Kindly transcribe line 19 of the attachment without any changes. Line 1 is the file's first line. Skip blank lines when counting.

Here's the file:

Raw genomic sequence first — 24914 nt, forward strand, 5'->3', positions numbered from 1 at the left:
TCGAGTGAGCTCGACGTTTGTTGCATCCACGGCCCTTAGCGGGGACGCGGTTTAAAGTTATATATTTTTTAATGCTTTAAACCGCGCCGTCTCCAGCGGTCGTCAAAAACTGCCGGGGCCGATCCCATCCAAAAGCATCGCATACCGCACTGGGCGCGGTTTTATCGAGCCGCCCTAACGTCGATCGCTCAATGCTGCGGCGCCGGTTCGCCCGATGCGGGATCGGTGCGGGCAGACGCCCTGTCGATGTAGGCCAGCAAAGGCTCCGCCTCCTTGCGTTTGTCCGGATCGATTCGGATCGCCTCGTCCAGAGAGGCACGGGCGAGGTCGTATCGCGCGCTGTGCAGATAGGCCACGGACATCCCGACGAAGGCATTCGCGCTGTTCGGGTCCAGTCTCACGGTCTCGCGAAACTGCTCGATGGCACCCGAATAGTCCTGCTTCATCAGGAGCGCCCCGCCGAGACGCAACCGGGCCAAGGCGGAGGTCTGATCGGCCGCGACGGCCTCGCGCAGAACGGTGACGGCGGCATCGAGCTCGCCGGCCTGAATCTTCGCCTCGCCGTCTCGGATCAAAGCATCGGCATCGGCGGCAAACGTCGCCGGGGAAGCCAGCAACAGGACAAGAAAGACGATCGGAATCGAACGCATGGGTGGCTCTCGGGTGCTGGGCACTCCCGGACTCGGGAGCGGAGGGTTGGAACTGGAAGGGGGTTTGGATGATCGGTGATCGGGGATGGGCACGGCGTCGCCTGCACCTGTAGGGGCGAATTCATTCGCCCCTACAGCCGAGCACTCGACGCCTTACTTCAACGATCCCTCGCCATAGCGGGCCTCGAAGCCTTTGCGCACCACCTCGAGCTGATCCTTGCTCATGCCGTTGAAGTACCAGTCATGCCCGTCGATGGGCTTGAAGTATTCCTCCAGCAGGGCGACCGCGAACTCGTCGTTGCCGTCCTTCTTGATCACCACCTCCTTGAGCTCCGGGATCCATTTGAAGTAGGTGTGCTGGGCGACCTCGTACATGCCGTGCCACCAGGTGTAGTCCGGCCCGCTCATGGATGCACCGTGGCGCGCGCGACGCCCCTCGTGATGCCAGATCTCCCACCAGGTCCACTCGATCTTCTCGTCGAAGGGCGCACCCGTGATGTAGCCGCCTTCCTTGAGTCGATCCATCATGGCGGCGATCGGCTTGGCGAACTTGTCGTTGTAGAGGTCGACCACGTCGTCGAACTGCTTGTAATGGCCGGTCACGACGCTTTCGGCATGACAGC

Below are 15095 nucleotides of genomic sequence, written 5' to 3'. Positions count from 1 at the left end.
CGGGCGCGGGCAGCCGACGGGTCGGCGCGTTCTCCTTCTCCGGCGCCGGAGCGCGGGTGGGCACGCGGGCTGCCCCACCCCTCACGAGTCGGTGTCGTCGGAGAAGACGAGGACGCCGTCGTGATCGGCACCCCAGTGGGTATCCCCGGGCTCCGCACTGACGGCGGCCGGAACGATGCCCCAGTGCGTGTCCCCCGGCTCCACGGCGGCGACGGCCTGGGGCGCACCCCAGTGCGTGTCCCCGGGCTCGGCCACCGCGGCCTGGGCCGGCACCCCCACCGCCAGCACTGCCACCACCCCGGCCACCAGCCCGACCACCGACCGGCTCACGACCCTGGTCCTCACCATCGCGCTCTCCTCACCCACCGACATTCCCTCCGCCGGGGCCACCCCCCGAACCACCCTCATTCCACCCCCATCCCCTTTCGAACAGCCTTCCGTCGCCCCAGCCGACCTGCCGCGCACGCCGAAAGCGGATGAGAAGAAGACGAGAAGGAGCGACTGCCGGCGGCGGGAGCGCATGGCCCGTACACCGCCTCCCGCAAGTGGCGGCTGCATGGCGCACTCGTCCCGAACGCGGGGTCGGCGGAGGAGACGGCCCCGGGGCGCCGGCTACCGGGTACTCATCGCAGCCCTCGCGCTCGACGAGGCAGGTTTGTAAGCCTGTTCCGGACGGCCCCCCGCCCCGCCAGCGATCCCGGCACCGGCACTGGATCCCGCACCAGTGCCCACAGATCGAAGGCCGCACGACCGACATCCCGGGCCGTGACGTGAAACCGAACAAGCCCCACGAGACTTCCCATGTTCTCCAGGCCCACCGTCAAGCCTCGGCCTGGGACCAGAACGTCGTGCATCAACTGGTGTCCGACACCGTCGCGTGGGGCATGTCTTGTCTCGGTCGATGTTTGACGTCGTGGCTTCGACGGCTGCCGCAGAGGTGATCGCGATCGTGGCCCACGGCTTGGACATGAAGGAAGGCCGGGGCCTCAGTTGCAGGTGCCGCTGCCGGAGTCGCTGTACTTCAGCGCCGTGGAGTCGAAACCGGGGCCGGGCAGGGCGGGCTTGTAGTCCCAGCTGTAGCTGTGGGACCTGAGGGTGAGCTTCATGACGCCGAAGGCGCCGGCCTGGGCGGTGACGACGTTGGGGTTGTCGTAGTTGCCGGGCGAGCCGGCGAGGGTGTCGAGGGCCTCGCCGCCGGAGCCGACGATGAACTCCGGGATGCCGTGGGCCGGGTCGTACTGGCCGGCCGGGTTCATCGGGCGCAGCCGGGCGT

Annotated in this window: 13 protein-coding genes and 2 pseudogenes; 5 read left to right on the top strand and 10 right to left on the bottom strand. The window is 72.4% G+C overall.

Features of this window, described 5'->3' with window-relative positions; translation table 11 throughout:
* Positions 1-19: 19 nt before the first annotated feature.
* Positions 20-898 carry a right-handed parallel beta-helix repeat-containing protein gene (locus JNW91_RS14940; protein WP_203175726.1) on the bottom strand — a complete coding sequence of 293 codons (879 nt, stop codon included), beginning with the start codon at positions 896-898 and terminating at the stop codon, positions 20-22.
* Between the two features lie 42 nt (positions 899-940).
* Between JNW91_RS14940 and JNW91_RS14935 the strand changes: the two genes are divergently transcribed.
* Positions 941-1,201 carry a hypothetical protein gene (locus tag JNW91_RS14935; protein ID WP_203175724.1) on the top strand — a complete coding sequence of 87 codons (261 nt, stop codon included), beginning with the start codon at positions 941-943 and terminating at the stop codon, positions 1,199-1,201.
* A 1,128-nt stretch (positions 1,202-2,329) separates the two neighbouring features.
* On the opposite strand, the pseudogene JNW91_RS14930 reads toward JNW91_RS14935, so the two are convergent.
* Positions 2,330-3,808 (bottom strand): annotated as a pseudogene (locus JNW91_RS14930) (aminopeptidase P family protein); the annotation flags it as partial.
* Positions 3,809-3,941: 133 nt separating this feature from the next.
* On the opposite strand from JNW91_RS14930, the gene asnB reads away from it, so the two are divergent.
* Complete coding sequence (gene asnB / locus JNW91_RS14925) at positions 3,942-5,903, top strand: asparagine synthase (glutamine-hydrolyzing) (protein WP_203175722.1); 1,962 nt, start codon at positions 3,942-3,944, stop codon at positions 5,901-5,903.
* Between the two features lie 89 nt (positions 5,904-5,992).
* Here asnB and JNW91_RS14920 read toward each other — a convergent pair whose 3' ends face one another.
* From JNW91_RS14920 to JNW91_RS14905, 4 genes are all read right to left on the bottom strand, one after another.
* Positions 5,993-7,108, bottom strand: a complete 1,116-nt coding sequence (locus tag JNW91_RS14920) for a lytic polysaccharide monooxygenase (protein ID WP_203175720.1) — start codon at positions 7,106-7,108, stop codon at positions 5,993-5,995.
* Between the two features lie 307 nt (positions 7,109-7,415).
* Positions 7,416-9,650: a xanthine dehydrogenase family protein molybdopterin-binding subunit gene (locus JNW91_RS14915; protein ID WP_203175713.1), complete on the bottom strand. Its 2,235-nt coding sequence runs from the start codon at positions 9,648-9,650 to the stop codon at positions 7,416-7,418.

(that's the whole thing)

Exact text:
* Here asnB and JNW91_RS14920 read toward each other — a convergent pair whose 3' ends face one another.